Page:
Poor registration between the positive and the print is one area that has caused screen printers problems for years. This how to guide looks at some of the most common causes of miss-register that can occur during screen making. William Shorter, product manager, CPS explains.
Unfortunately though there are many factors which can affect the dimensional accuracy/ reproduction capabilities of the screen and often a miss-register in the print is caused by several factors, making it hard to track down the root cause.
There are three main causes of screen dimensional accuracy problems.
Mesh is obviously flexible, therefore if there are any differences in mesh tension from when it was imaged to when it was printed, there will be a difference in size. For example; a thick, multi-layer film positive will cause the mesh to deform around it during vacuuming down for exposure, this will actually stretch the mesh when it is imaged which will then shrink back once the vacuum pressure is released. The same effect can be seen if the frame profile does not allow the mesh to lie perfectly flat against the exposure glass.
Unexpected mesh stretching can also occur if the vacuum blanket is very tacky. In some cases it can actually pull the mesh/stencil outwards as it is vacuumed down. This problem can be identified and subsequently overcome by simply placing a black cloth/card between the mesh and the blanket to break any seal. Although these effects are very small they can cause up to 0.5mm (500µm) distortion over a 1m image.
Mechanical distortion is also caused during the printing process itself, as unless you are printing on-contact then the off-contact distance will cause the image to grow slightly. In most cases though this is not noticeable as long as the off-contact distance remains constant for all the screens used for the job.
Temperature differences can have a noticeable effect on the size of aluminium frames, which can then lead to registration problems. For example; a 1x1m aluminium frame is coated, dried at 40°C and then immediately exposed. If it is then allowed to cool to room temperature (20°C) and printed, the frame will have shrunk by 500µm (0.5mm) in both directions. As the image was ‘locked in’ at the higher temperature size the image on the screen at 20°C will be noticeably smaller. The solution to this problem is simple; always expose and print at the same frame temperature. For critical applications having the same ambient temperature in the screen making area and the print shop, and allowing the frames to return to room temperature after both drying cycles will easily control this variable.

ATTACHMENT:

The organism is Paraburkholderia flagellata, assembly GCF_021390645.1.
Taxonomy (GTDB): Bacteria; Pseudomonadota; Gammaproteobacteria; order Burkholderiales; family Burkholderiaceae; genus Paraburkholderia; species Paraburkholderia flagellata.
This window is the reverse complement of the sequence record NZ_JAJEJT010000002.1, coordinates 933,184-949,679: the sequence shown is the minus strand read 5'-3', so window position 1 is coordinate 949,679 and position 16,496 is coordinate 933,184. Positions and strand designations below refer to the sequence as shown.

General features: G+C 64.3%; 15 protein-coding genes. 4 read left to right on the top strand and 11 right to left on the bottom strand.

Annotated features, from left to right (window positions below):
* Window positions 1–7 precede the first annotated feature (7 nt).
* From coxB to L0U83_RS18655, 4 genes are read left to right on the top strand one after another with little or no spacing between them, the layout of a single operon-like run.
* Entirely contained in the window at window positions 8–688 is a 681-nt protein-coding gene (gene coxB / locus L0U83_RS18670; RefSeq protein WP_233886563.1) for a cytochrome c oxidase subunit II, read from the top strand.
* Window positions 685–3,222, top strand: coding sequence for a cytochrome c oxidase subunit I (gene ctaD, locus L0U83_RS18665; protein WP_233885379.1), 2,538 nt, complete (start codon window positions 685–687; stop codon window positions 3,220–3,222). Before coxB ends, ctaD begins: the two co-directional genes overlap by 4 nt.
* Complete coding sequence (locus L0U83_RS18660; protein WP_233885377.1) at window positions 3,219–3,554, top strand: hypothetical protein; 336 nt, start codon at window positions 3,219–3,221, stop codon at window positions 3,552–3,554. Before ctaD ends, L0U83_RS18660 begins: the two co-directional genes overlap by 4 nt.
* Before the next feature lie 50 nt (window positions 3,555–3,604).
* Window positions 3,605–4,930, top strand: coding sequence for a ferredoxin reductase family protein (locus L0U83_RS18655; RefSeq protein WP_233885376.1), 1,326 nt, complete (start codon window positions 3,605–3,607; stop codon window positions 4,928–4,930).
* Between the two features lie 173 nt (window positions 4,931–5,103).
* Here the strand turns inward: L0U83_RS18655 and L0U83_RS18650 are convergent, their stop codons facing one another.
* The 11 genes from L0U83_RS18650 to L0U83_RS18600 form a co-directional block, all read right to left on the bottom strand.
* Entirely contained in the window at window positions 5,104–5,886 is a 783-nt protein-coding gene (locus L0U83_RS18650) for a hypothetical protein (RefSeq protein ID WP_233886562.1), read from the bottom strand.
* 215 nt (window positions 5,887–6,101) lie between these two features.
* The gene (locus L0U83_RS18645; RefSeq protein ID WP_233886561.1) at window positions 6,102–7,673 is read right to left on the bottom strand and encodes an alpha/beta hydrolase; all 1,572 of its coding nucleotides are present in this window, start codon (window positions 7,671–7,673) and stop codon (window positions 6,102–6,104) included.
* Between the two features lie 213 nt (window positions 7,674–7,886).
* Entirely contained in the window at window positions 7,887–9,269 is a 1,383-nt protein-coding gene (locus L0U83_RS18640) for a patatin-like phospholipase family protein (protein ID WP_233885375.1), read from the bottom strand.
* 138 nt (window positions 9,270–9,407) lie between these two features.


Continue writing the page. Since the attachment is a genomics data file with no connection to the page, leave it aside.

It is not just aluminium frames that are affected by temperature, many substrates will change size when they are heated, so it is critical that temperature sensitive substrates are pre-shrunk prior to printing. Even stable substrates such as polyester will shrink if they are exposed to high enough temperatures, hence the need for heat stabilised polyester for printed silver conductive inks.
Most substances absorb water, some a lot more than others. As a rule of thumb the more water that a substance absorbs, the more it will expand. Paper is a perfect example as that changes size significantly as it picks up, or loses moisture, hence the need to pre-condition paper stocks before printing. But what about wooden frames that are imaged while the wood is still damp from the degreasing stage and then printed a week later when they have totally dried out?
As you can see from the above, registration problems are typically caused by differences in tensions, temperatures or moisture contents. These can be differences between screens in a set or between stages in the process. Most of these effects are very small, but they can all add up to cause a noticeable registration difference.
If you are faced with a registration issue in your print shop, the first thing is to take a step back and look at the whole process, look for these differences and methodically rule out, or control the variables at each stage.